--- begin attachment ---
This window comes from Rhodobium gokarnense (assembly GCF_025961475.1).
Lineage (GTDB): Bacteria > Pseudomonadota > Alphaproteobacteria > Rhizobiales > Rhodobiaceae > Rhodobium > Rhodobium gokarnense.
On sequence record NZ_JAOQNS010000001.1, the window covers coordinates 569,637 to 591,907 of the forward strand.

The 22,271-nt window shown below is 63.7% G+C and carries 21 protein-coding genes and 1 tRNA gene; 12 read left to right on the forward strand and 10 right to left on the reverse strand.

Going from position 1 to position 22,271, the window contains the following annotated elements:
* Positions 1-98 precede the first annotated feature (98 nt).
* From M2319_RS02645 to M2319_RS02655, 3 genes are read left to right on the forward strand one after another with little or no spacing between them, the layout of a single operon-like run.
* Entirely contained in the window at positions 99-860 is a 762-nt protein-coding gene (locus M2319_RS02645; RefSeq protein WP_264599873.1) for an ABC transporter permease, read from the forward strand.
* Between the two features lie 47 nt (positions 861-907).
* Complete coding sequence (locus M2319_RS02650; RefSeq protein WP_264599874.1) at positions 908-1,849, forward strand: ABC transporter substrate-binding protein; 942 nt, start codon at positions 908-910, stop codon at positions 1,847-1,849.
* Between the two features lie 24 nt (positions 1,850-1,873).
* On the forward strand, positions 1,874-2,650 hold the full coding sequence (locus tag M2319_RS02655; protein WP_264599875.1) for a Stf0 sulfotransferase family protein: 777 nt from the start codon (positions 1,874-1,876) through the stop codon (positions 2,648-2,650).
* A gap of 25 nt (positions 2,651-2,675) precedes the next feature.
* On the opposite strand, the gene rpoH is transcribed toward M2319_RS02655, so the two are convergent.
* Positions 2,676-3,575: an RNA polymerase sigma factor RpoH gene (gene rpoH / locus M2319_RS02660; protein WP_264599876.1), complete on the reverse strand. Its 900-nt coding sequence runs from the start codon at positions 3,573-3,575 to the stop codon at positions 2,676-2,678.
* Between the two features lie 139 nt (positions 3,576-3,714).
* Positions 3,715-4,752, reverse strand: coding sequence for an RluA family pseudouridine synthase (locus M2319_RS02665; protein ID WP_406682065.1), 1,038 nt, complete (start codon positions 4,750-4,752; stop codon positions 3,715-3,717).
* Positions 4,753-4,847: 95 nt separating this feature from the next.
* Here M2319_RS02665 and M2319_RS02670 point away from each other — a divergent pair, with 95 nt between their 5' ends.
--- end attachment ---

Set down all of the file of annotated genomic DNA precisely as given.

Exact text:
This window comes from Rhodobium gokarnense (assembly GCF_025961475.1).
Lineage (GTDB): Bacteria > Pseudomonadota > Alphaproteobacteria > Rhizobiales > Rhodobiaceae > Rhodobium > Rhodobium gokarnense.
On sequence record NZ_JAOQNS010000001.1, the window covers coordinates 569,637 to 591,907 of the forward strand.

The 22,271-nt window shown below is 63.7% G+C and carries 21 protein-coding genes and 1 tRNA gene; 12 read left to right on the forward strand and 10 right to left on the reverse strand.

Going from position 1 to position 22,271, the window contains the following annotated elements:
* Positions 1-98 precede the first annotated feature (98 nt).
* From M2319_RS02645 to M2319_RS02655, 3 genes are read left to right on the forward strand one after another with little or no spacing between them, the layout of a single operon-like run.
* Entirely contained in the window at positions 99-860 is a 762-nt protein-coding gene (locus M2319_RS02645; RefSeq protein WP_264599873.1) for an ABC transporter permease, read from the forward strand.
* Between the two features lie 47 nt (positions 861-907).
* Complete coding sequence (locus M2319_RS02650; RefSeq protein WP_264599874.1) at positions 908-1,849, forward strand: ABC transporter substrate-binding protein; 942 nt, start codon at positions 908-910, stop codon at positions 1,847-1,849.
* Between the two features lie 24 nt (positions 1,850-1,873).
* On the forward strand, positions 1,874-2,650 hold the full coding sequence (locus tag M2319_RS02655; protein WP_264599875.1) for a Stf0 sulfotransferase family protein: 777 nt from the start codon (positions 1,874-1,876) through the stop codon (positions 2,648-2,650).
* A gap of 25 nt (positions 2,651-2,675) precedes the next feature.
* On the opposite strand, the gene rpoH is transcribed toward M2319_RS02655, so the two are convergent.
* Positions 2,676-3,575: an RNA polymerase sigma factor RpoH gene (gene rpoH / locus M2319_RS02660; protein WP_264599876.1), complete on the reverse strand. Its 900-nt coding sequence runs from the start codon at positions 3,573-3,575 to the stop codon at positions 2,676-2,678.
* Between the two features lie 139 nt (positions 3,576-3,714).
* Positions 3,715-4,752, reverse strand: coding sequence for an RluA family pseudouridine synthase (locus M2319_RS02665; protein ID WP_406682065.1), 1,038 nt, complete (start codon positions 4,750-4,752; stop codon positions 3,715-3,717).
* Positions 4,753-4,847: 95 nt separating this feature from the next.
* Here M2319_RS02665 and M2319_RS02670 point away from each other — a divergent pair, with 95 nt between their 5' ends.